In the 1990s, Indian politics acquired a positive dimension, and that was the assertiveness of the lower castes to gain their rightful place in society. During the post-Independence period, the middle class drawn from the upper castes had established their hold over the economy and the bureaucracy, and Ambedkarism was pushed to the background. All this changed radically in the wake of the Mandal Commission (1990) calling for affirmative action that would entitle members of the backward castes (officially categorised as the ‘other backward classes') to a fair share in employment, a proposition that had long-term implications for Indian democracy and greatly impinged upon the existing power structure. As Jaffrelot says, “it was a turning point in terms of the democratisation of Indian politics since the Mandal affair forced the lower castes to join hands in order to defend their common interests as OBCs against the resistance of the upper castes.” Post-Mandal, Indian politics got plebianised, resulting in the OBCs and other lower caste formations gaining power in north Indian States.

Indo-U.S. relations

The focus of the section on India's foreign policy is Indo-U.S. relations which, says the author, has undergone a qualitative difference in recent years. First, America is now more eager to engage with China than India from an economic point of view. Secondly, the Indian aspirations on the nuclear front may not be in consonance with President Barack Obama's thinking. In Jeffrelot's opinion, the ties between the two countries may not have deteriorated in any significant way, but they have at least hit a plateau.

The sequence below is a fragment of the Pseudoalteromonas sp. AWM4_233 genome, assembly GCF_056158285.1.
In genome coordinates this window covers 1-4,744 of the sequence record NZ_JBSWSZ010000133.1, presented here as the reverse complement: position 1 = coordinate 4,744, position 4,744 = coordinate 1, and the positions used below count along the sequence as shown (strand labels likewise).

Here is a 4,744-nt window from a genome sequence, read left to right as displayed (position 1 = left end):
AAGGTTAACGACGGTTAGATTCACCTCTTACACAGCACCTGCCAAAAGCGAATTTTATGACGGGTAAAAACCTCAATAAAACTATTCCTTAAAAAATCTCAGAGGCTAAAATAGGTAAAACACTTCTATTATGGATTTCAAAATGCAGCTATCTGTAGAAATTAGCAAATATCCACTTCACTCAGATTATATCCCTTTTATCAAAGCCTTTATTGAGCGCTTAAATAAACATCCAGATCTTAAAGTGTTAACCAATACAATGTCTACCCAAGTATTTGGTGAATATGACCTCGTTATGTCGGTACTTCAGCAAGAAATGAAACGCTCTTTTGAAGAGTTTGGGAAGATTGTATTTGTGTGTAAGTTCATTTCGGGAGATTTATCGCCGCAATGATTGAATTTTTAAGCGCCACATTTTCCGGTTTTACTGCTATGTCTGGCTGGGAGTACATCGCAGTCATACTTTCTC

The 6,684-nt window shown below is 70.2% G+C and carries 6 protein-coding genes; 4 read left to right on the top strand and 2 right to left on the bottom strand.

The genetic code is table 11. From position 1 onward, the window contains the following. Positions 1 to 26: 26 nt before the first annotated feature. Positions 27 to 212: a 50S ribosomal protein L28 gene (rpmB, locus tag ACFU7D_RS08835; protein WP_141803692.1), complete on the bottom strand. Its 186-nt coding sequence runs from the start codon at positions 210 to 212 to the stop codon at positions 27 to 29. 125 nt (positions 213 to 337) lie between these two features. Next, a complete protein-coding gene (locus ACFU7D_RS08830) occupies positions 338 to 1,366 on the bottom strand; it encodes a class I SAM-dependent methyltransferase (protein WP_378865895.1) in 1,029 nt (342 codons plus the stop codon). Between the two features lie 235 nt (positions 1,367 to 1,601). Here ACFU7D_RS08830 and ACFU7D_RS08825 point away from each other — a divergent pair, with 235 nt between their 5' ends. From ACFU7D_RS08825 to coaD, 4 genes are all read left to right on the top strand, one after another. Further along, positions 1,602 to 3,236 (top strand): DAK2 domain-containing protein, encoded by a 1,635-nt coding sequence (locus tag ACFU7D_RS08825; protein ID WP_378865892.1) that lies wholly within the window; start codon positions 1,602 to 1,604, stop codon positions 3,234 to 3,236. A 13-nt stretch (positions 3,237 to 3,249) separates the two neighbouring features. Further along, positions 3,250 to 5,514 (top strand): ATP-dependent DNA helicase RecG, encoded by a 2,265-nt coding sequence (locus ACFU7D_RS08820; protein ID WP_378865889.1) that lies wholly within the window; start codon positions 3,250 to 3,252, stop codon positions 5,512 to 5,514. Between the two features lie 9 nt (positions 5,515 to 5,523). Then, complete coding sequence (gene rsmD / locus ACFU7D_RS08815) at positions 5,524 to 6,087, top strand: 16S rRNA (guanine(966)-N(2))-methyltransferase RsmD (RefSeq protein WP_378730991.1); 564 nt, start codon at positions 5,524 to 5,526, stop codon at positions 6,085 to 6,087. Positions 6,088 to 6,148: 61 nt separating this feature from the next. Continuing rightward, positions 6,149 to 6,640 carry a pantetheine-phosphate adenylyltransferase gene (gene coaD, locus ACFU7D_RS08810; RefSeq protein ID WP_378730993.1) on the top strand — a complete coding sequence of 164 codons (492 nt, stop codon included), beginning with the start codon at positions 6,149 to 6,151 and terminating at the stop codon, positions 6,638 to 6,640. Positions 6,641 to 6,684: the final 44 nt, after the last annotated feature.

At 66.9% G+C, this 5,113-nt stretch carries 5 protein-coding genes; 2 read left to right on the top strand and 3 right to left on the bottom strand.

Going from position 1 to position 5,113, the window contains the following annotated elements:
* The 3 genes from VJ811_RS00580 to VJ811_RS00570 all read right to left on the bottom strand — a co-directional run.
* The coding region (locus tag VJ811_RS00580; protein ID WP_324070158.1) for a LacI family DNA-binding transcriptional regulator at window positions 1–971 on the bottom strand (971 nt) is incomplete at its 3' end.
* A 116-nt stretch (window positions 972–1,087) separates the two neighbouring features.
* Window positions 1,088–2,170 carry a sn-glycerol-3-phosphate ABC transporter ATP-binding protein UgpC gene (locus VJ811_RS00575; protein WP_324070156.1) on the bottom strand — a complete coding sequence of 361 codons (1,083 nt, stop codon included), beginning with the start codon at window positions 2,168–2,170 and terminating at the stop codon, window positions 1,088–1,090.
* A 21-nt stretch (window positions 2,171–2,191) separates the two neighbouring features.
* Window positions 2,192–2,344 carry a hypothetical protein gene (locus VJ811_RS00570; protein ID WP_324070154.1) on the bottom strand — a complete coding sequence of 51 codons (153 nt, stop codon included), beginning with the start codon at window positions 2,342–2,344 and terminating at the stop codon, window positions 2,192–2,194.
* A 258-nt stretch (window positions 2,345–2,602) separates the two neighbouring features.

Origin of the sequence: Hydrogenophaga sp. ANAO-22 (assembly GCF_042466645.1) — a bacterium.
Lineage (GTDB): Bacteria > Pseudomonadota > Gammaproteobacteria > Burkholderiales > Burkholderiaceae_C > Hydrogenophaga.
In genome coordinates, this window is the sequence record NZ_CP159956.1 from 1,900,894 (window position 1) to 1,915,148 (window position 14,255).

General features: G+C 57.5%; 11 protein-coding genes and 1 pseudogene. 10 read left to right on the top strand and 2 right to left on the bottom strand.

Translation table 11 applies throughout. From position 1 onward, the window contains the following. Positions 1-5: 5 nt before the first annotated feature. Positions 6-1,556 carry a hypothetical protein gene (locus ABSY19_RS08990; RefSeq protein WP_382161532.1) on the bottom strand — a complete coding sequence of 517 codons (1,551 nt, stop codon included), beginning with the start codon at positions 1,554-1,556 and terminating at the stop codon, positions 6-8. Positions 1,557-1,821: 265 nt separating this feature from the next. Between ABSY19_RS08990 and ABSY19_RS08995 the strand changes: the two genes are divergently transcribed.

The author identifies four processes that have contributed to the transformation in Indian politics since 1990: the plebianisaton of politics; the ethnicisation of democracy; liberalisation (cum inequalities); and rapprochement with the U.S. In conclusion, he strikes a note of optimism that the resilience of the rule of law and the innate strength and capacity of the political system would see the country through its journey to modernity — an optimism that needs to be tempered with such ground realities as growing inequality in a neo-liberal policy framework and the increasing influence of multi-national capital.